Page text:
PW376 A pilot study of a post-discharge nurse-led, educational intervention on cardiac self-efficacy and anxiety in post-PCI patients
Corones, Katina, Theobald, Karen, White, Katherine M., & Clark, Robyn A. (2014) PW376 A pilot study of a post-discharge nurse-led, educational intervention on cardiac self-efficacy and anxiety in post-PCI patients. In World Congress of Cardiology Scientific Sessions, 4-7 May 2014, Melbourne, VIC.
Hospitalisation for percutaneous coronary intervention (PCI) is often short, with limited nurse-teaching time and poor information absorption. Currently, patients are discharged home only to wait up to 4-8 weeks to commence a secondary prevention program and visit their cardiologist. This wait is an anxious time for patients and confidence or self-efficacy (SE) to self-manage may be low.
To determine the effects of a nurse-led, educational intervention on participant SE and anxiety in the early post-discharge period.
A pilot study was undertaken as a randomised controlled clinical trial. Thirty-three participants were recruited, with n=13 randomised to the intervention group. A face-to-face, nurse-led, educational intervention was undertaken within the first 5-7 days post-discharge. Intervention group participants received standard post-discharge education, physical assessment, with a strong focus on the emotional impact of cardiovascular events and PCI. Early reiteration of post-discharge education was offered, along with health professional support with the aim to increase patients’ SE and to effectively manage their post-discharge health and well being, as well as anxieties. Self-efficacy to return to normal activities was measured to gauge participants’ abilities to manage post-PCI after attending the intervention using the cardiac self-efficacy (CSE) scale. State and trait anxiety was also measured using the State-Trait Anxiety Inventory (STAI) to determine if an increase in SE would influence participant anxiety.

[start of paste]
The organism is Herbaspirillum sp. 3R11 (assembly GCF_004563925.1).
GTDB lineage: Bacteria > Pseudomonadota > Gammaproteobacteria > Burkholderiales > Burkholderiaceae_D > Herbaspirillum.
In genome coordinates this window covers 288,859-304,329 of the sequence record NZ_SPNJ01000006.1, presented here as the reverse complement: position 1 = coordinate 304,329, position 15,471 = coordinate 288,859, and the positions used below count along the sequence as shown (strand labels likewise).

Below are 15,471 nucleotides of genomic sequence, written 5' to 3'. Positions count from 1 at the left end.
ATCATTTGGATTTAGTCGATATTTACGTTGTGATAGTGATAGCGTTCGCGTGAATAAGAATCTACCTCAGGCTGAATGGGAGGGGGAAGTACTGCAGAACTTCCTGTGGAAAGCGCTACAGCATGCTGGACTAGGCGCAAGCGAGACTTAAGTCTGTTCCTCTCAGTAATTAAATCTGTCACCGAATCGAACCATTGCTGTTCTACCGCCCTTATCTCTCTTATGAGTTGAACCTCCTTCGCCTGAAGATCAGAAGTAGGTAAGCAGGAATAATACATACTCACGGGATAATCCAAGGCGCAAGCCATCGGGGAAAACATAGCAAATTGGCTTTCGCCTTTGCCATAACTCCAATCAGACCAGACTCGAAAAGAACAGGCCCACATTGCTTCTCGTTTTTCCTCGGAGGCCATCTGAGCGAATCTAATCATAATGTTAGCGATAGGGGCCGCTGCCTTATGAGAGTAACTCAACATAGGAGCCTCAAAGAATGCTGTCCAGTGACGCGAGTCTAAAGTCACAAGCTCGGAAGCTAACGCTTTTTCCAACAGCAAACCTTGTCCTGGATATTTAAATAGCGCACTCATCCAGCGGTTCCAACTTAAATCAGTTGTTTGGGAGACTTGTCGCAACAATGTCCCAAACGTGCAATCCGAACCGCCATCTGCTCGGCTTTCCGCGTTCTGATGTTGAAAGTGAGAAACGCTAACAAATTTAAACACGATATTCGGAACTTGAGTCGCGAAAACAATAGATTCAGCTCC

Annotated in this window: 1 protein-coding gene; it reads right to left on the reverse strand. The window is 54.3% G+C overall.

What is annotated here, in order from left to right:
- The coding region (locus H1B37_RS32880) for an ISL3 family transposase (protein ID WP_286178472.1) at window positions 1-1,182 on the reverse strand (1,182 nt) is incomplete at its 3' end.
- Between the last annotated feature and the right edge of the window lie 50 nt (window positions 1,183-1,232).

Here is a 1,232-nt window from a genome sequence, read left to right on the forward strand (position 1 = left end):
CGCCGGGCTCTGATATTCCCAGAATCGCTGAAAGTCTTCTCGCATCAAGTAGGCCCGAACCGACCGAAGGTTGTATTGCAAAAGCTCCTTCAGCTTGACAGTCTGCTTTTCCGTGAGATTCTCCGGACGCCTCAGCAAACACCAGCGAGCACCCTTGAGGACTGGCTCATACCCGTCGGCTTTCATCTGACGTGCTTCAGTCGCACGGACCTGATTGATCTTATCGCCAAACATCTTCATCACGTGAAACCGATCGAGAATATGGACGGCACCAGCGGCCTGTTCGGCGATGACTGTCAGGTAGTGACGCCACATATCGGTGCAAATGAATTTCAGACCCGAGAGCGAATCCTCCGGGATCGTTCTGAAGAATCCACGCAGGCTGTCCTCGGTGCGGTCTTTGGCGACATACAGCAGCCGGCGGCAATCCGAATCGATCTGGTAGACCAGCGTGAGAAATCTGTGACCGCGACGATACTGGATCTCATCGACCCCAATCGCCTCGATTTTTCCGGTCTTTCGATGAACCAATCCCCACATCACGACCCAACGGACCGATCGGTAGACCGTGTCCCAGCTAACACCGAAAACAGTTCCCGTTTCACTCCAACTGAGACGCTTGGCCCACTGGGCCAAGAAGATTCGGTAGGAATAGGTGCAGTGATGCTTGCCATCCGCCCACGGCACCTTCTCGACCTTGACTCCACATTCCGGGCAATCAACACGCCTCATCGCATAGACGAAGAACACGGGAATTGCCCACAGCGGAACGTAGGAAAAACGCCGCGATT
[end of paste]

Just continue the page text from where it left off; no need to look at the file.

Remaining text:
There were some increases in mean CSE scores in the intervention group participants over time. Areas of increase included return to normal social activities and confidence to change diet. Although reductions were observed in mean state and trait anxiety scores in both groups, an overall larger reduction in intervention group participants was observed over time.
It is essential that patients are given the education, support, and skills to self-manage in the early post-discharge period so that they have greater SE and are less anxious. This study provides some initial evidence that nurse-led support and education during this period, particularly the first week following PCI, is beneficial and could be trialled using alternate modes of communication to support remote and rural PCI patients and extend to other cardiovascular patients.
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|Item Type:||Conference Item (Poster)|
|Additional Information:||Abstract published in Global Heart, Volume 9, Issue 1, Supplement, March 2014, Pages e336|
|Subjects:||Australian and New Zealand Standard Research Classification > MEDICAL AND HEALTH SCIENCES (110000) > NURSING (111000) > Nursing not elsewhere classified (111099)|
|Divisions:||Current > QUT Faculties and Divisions > Faculty of Health
Current > Institutes > Institute of Health and Biomedical Innovation
Current > Schools > School of Nursing
Current > Schools > School of Psychology & Counselling
|Copyright Owner:||Copyright 2014 Published by Elsevier Ltd.|
|Deposited On:||13 Nov 2015 04:23|
|Last Modified:||26 Apr 2016 01:10|
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